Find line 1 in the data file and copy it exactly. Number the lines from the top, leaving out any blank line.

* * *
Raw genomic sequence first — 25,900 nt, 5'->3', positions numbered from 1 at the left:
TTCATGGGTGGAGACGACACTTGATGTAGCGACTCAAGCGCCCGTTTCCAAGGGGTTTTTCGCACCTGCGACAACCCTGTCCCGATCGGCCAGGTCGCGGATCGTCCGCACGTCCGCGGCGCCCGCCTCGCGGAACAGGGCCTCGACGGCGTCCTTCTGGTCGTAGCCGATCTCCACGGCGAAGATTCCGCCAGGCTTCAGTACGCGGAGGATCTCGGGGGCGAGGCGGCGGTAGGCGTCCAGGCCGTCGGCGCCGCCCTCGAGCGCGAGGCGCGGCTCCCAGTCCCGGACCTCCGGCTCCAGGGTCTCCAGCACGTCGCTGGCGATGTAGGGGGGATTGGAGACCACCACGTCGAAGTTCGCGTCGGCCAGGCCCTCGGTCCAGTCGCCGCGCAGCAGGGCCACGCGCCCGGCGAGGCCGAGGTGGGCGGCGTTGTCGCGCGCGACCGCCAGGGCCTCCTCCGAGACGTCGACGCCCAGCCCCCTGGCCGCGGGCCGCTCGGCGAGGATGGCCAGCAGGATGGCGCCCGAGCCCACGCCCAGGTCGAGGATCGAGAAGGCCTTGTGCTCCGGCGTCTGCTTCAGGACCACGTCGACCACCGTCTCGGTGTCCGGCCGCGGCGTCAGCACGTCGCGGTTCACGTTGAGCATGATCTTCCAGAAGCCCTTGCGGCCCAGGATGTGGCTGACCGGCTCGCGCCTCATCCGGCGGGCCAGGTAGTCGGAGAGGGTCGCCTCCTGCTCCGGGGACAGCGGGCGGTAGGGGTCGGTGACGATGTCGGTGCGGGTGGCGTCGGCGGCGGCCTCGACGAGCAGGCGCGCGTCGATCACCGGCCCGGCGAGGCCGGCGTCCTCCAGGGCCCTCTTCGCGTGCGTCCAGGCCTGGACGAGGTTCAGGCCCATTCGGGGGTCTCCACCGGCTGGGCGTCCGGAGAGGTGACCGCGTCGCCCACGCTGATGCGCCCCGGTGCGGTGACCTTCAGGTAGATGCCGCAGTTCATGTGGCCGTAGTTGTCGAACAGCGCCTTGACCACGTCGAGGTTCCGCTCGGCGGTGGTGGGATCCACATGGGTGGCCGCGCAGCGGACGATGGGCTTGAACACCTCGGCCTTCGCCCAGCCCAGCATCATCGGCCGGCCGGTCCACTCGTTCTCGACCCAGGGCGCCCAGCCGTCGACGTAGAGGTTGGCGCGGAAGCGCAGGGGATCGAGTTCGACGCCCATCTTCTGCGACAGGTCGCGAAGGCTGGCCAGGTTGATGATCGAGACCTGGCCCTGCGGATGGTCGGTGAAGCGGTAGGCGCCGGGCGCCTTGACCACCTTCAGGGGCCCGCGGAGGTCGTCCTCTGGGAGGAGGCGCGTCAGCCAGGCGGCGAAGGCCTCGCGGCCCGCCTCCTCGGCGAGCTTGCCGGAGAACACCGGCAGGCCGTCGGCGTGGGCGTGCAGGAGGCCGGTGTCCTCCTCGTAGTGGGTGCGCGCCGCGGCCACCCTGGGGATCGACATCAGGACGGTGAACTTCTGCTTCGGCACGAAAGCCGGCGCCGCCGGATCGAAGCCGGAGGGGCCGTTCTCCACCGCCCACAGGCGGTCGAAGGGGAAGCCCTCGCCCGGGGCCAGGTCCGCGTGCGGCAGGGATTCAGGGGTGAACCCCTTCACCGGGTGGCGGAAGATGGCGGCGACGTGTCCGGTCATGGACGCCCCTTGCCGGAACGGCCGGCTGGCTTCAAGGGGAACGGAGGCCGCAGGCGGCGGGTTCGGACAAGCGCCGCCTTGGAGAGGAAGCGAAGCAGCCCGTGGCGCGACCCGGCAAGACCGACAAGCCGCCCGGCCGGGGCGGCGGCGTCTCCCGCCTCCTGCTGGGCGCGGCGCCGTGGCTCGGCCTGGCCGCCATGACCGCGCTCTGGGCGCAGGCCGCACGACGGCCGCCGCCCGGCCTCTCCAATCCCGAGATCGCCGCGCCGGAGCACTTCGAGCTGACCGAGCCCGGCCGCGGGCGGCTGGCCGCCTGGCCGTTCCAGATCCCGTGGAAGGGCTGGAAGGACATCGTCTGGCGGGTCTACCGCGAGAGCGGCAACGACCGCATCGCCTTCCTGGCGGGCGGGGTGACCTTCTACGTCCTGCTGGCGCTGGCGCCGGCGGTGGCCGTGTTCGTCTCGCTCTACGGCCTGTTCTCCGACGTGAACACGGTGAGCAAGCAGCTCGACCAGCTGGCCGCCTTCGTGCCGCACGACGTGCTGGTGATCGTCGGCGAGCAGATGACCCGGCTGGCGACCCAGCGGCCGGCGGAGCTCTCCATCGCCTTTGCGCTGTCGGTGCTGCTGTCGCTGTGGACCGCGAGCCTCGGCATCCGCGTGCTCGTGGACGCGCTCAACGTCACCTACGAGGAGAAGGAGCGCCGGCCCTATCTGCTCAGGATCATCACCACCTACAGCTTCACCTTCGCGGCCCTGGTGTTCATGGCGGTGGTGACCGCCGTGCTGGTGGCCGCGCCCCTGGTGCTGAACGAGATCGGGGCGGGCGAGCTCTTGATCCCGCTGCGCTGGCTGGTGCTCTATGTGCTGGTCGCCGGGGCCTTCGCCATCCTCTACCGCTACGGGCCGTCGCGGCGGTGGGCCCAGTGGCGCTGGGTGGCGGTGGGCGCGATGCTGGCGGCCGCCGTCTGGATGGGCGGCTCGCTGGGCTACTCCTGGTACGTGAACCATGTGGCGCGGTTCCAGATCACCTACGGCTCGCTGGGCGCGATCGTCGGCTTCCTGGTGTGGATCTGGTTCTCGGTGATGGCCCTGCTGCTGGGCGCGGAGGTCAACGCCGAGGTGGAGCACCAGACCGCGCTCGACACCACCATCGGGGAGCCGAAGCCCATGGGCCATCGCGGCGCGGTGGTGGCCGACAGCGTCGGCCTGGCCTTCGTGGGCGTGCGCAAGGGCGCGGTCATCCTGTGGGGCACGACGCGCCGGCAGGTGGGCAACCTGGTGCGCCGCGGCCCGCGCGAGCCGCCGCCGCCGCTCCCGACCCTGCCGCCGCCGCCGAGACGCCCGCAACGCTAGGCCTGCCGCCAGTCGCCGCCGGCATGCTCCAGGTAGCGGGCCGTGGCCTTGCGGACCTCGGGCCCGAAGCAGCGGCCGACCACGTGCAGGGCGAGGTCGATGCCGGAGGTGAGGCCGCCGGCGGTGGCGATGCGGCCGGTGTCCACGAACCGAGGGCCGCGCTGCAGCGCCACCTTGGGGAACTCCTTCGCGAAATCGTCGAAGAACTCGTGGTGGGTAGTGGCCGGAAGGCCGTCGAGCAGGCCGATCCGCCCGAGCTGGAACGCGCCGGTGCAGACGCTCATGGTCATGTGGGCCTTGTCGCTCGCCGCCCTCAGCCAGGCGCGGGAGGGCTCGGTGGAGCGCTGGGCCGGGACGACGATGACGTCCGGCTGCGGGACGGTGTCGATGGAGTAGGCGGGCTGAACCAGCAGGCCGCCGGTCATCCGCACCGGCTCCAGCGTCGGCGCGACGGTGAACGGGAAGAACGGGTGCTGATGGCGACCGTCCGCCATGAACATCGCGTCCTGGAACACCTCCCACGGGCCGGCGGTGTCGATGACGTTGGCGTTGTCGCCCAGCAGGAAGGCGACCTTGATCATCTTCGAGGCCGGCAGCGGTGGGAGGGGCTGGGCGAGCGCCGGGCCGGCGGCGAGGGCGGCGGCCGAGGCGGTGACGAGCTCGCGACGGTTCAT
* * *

Raw genomic sequence first — 25,900 nt, 5'->3', positions numbered from 1 at the left: